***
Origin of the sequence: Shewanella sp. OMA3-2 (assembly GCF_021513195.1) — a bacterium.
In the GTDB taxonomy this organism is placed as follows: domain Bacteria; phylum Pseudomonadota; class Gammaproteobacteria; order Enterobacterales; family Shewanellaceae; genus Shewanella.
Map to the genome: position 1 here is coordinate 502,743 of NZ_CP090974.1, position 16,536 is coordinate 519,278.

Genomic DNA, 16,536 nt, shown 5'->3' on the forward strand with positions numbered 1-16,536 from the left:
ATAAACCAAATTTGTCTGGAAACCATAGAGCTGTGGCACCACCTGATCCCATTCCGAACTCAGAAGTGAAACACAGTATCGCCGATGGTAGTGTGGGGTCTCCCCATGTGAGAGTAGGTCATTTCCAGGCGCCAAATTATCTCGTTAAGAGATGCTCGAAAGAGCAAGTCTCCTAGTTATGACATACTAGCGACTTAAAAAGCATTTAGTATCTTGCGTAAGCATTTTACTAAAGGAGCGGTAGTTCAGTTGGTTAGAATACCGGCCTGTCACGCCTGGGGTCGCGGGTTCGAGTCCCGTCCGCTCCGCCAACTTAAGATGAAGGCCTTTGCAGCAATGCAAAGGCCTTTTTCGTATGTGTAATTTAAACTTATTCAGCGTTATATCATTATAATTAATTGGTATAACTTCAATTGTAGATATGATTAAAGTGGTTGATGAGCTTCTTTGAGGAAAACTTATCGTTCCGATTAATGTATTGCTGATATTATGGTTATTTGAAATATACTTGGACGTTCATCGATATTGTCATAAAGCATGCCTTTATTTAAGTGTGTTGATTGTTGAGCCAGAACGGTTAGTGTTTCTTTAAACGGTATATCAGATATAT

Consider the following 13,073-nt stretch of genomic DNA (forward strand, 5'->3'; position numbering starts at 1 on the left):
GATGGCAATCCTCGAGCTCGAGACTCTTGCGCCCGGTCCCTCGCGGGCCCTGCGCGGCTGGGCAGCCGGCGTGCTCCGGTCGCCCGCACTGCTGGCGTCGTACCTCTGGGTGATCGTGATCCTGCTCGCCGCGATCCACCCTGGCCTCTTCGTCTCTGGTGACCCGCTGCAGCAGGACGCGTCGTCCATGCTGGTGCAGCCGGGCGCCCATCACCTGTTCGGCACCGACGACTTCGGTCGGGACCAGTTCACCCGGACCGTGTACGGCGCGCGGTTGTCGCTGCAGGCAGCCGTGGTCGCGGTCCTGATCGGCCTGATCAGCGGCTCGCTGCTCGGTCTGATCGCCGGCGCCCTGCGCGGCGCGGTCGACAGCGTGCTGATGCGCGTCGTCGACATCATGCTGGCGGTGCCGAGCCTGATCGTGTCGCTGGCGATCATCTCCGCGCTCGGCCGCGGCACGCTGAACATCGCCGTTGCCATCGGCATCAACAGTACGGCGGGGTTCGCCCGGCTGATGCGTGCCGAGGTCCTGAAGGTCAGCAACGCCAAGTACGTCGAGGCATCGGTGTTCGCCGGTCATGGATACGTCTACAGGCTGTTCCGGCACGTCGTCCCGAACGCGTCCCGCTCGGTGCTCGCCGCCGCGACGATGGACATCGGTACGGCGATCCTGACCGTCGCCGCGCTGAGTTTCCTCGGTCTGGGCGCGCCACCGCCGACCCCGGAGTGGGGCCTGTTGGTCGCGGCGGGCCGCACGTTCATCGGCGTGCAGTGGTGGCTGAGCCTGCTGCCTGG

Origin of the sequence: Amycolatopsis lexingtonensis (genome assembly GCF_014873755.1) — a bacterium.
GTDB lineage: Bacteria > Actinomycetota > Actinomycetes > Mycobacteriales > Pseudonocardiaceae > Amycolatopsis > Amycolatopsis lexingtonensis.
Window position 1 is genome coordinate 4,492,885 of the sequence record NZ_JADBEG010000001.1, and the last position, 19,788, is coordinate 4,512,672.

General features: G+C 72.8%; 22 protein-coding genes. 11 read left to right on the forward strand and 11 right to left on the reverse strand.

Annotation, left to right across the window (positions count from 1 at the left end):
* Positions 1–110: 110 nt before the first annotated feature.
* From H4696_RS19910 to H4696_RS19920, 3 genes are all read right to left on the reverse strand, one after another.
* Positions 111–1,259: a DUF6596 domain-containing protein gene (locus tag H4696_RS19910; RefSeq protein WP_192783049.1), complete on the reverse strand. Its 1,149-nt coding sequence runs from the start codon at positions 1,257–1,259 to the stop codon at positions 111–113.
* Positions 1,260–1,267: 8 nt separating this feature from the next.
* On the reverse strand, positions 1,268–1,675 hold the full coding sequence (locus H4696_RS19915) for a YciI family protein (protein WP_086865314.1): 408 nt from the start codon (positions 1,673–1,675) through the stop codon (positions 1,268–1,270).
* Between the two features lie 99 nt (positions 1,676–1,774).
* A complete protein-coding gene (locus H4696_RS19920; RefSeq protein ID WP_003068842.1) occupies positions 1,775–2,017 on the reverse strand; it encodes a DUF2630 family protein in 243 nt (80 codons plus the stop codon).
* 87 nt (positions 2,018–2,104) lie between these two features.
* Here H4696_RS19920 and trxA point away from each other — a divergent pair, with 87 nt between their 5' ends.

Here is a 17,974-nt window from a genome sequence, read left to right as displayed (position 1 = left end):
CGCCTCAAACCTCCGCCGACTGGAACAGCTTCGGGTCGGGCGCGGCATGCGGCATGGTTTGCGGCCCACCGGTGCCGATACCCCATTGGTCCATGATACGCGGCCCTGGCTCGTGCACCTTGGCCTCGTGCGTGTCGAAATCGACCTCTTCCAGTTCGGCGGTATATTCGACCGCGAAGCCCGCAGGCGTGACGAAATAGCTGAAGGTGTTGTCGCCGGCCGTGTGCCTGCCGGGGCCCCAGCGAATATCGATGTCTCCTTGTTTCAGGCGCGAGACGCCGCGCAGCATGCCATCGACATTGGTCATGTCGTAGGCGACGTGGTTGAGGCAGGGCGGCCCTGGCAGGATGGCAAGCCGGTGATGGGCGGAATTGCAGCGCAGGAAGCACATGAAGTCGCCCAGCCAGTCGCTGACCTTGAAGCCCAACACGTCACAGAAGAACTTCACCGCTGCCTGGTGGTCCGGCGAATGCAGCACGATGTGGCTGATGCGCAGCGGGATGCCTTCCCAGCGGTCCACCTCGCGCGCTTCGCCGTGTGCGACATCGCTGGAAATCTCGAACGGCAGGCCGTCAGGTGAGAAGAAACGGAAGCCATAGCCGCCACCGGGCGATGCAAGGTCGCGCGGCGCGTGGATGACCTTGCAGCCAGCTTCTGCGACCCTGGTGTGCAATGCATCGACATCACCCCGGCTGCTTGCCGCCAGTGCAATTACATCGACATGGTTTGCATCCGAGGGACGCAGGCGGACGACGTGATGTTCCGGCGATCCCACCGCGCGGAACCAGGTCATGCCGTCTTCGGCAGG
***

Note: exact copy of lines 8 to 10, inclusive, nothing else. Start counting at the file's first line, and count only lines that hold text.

Origin of the sequence: Amycolatopsis lexingtonensis (genome assembly GCF_014873755.1) — a bacterium.
GTDB lineage: Bacteria > Actinomycetota > Actinomycetes > Mycobacteriales > Pseudonocardiaceae > Amycolatopsis > Amycolatopsis lexingtonensis.
Window position 1 is genome coordinate 4,492,885 of the sequence record NZ_JADBEG010000001.1, and the last position, 19,788, is coordinate 4,512,672.